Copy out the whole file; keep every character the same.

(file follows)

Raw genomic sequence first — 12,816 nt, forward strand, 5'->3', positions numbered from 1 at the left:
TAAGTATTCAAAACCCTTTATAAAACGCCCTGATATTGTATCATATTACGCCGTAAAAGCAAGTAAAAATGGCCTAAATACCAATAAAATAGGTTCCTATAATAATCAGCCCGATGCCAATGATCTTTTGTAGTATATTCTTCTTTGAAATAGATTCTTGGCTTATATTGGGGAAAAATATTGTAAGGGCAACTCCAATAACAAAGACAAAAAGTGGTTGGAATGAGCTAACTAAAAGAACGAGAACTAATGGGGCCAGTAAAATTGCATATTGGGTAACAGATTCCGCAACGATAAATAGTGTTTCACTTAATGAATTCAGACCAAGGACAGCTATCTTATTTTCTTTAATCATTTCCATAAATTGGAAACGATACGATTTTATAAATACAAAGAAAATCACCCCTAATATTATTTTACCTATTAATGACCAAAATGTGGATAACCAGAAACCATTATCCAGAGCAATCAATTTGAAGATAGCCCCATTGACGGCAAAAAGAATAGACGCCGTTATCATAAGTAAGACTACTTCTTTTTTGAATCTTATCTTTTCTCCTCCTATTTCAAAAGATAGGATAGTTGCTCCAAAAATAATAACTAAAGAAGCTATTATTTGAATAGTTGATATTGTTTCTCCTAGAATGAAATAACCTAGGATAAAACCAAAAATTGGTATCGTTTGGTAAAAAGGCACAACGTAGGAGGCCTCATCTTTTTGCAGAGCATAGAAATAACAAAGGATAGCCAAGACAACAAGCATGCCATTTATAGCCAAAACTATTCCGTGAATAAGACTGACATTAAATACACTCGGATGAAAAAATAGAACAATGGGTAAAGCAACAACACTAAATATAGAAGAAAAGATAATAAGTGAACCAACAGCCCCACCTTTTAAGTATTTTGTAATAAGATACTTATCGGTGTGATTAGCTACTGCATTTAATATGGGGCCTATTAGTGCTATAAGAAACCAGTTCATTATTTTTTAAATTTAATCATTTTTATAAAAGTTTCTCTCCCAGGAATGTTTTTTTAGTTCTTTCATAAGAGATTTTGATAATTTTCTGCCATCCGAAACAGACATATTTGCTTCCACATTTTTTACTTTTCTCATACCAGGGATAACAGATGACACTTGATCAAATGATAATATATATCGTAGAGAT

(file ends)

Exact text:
Raw genomic sequence first — 12,816 nt, forward strand, 5'->3', positions numbered from 1 at the left:
TAAGTATTCAAAACCCTTTATAAAACGCCCTGATATTGTATCATATTACGCCGTAAAAGCAAGTAAAAATGGCCTAAATACCAATAAAATAGGTTCCTATAATAATCAGCCCGATGCCAATGATCTTTTGTAGTATATTCTTCTTTGAAATAGATTCTTGGCTTATATTGGGGAAAAATATTGTAAGGGCAACTCCAATAACAAAGACAAAAAGTGGTTGGAATGAGCTAACTAAAAGAACGAGAACTAATGGGGCCAGTAAAATTGCATATTGGGTAACAGATTCCGCAACGATAAATAGTGTTTCACTTAATGAATTCAGACCAAGGACAGCTATCTTATTTTCTTTAATCATTTCCATAAATTGGAAACGATACGATTTTATAAATACAAAGAAAATCACCCCTAATATTATTTTACCTATTAATGACCAAAATGTGGATAACCAGAAACCATTATCCAGAGCAATCAATTTGAAGATAGCCCCATTGACGGCAAAAAGAATAGACGCCGTTATCATAAGTAAGACTACTTCTTTTTTGAATCTTATCTTTTCTCCTCCTATTTCAAAAGATAGGATAGTTGCTCCAAAAATAATAACTAAAGAAGCTATTATTTGAATAGTTGATATTGTTTCTCCTAGAATGAAATAACCTAGGATAAAACCAAAAATTGGTATCGTTTGGTAAAAAGGCACAACGTAGGAGGCCTCATCTTTTTGCAGAGCATAGAAATAACAAAGGATAGCCAAGACAACAAGCATGCCATTTATAGCCAAAACTATTCCGTGAATAAGACTGACATTAAATACACTCGGATGAAAAAATAGAACAATGGGTAAAGCAACAACACTAAATATAGAAGAAAAGATAATAAGTGAACCAACAGCCCCACCTTTTAAGTATTTTGTAATAAGATACTTATCGGTGTGATTAGCTACTGCATTTAATATGGGGCCTATTAGTGCTATAAGAAACCAGTTCATTATTTTTTAAATTTAATCATTTTTATAAAAGTTTCTCTCCCAGGAATGTTTTTTTAGTTCTTTCATAAGAGATTTTGATAATTTTCTGCCATCCGAAACAGACATATTTGCTTCCACATTTTTTACTTTTCTCATACCAGGGATAACAGATGACACTTGATCAAATGATAATATATATCGTAGAGAT